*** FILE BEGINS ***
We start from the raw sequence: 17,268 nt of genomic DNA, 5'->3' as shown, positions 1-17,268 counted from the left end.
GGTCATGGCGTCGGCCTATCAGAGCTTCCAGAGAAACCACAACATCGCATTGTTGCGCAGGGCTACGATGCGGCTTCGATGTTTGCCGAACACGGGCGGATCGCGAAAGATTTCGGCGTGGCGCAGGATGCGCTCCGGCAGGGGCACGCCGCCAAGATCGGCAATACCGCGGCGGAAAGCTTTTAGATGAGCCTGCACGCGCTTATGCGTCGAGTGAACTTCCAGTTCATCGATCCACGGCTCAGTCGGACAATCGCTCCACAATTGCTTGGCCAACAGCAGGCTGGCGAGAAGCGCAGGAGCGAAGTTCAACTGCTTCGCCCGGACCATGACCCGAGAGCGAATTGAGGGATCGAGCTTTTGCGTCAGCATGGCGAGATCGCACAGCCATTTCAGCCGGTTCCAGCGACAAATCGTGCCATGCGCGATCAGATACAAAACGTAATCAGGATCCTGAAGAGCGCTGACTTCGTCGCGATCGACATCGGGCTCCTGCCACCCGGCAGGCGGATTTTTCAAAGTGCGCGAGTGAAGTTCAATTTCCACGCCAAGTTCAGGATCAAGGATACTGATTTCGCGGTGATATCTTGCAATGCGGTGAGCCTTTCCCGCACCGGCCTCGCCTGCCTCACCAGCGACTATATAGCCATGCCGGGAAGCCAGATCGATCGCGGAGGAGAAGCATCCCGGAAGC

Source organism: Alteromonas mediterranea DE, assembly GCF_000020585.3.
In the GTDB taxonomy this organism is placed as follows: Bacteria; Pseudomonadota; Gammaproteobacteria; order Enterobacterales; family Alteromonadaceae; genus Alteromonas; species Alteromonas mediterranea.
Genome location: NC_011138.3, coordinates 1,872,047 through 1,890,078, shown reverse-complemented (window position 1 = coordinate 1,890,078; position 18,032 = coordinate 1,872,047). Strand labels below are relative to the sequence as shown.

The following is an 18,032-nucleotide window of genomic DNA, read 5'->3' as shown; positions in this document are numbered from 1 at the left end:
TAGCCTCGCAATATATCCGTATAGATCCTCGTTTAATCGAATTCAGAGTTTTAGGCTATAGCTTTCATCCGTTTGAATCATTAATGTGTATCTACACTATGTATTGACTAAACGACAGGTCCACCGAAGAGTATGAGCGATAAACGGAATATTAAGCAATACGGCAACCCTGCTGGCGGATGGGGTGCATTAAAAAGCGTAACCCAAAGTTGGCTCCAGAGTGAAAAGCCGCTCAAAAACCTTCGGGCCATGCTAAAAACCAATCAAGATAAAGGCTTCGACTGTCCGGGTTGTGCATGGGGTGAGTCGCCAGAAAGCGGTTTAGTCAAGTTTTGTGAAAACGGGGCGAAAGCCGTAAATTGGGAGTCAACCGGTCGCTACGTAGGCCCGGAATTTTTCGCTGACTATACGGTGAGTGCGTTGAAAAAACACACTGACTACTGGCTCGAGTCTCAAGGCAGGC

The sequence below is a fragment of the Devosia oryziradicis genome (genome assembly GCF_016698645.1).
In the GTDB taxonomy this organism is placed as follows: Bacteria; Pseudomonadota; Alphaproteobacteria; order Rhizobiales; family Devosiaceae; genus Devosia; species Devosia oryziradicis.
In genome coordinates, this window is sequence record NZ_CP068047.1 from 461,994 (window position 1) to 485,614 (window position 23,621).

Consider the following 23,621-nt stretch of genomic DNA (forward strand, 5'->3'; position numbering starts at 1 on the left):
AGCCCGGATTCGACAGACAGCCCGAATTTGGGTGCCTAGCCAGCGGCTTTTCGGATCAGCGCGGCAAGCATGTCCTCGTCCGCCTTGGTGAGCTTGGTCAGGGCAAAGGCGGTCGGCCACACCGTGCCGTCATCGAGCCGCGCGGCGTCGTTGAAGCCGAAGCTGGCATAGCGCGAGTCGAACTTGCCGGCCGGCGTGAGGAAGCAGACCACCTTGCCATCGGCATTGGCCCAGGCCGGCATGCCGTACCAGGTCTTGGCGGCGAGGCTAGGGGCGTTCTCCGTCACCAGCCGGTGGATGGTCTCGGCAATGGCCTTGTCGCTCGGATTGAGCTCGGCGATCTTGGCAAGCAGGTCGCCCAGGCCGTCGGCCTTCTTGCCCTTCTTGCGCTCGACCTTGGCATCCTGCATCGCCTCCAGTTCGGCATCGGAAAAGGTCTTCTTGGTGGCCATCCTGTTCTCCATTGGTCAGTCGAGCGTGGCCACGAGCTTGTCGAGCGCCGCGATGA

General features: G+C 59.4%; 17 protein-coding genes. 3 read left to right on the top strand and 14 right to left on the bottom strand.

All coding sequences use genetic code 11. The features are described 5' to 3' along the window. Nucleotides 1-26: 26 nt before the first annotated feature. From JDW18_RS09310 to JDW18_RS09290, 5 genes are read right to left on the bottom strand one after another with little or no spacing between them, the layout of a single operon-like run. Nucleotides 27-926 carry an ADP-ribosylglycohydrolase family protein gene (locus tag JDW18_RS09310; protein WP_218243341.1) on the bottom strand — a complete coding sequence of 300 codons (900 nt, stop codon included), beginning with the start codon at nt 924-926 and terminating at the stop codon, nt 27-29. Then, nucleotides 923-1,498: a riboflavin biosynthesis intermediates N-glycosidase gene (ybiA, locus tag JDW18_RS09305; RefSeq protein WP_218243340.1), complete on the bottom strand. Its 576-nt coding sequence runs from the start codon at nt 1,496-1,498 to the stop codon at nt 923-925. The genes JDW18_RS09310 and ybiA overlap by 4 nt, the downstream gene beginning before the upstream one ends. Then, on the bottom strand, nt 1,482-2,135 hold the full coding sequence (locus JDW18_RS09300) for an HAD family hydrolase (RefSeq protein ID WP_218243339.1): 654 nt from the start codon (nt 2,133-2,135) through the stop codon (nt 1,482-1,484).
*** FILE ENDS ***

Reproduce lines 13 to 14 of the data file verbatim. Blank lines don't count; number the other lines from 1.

General features: G+C 59.4%; 17 protein-coding genes. 3 read left to right on the top strand and 14 right to left on the bottom strand.

All coding sequences use genetic code 11. The features are described 5' to 3' along the window. Nucleotides 1-26: 26 nt before the first annotated feature. From JDW18_RS09310 to JDW18_RS09290, 5 genes are read right to left on the bottom strand one after another with little or no spacing between them, the layout of a single operon-like run. Nucleotides 27-926 carry an ADP-ribosylglycohydrolase family protein gene (locus tag JDW18_RS09310; protein WP_218243341.1) on the bottom strand — a complete coding sequence of 300 codons (900 nt, stop codon included), beginning with the start codon at nt 924-926 and terminating at the stop codon, nt 27-29. Then, nucleotides 923-1,498: a riboflavin biosynthesis intermediates N-glycosidase gene (ybiA, locus tag JDW18_RS09305; RefSeq protein WP_218243340.1), complete on the bottom strand. Its 576-nt coding sequence runs from the start codon at nt 1,496-1,498 to the stop codon at nt 923-925. The genes JDW18_RS09310 and ybiA overlap by 4 nt, the downstream gene beginning before the upstream one ends. Then, on the bottom strand, nt 1,482-2,135 hold the full coding sequence (locus JDW18_RS09300) for an HAD family hydrolase (RefSeq protein ID WP_218243339.1): 654 nt from the start codon (nt 2,133-2,135) through the stop codon (nt 1,482-1,484).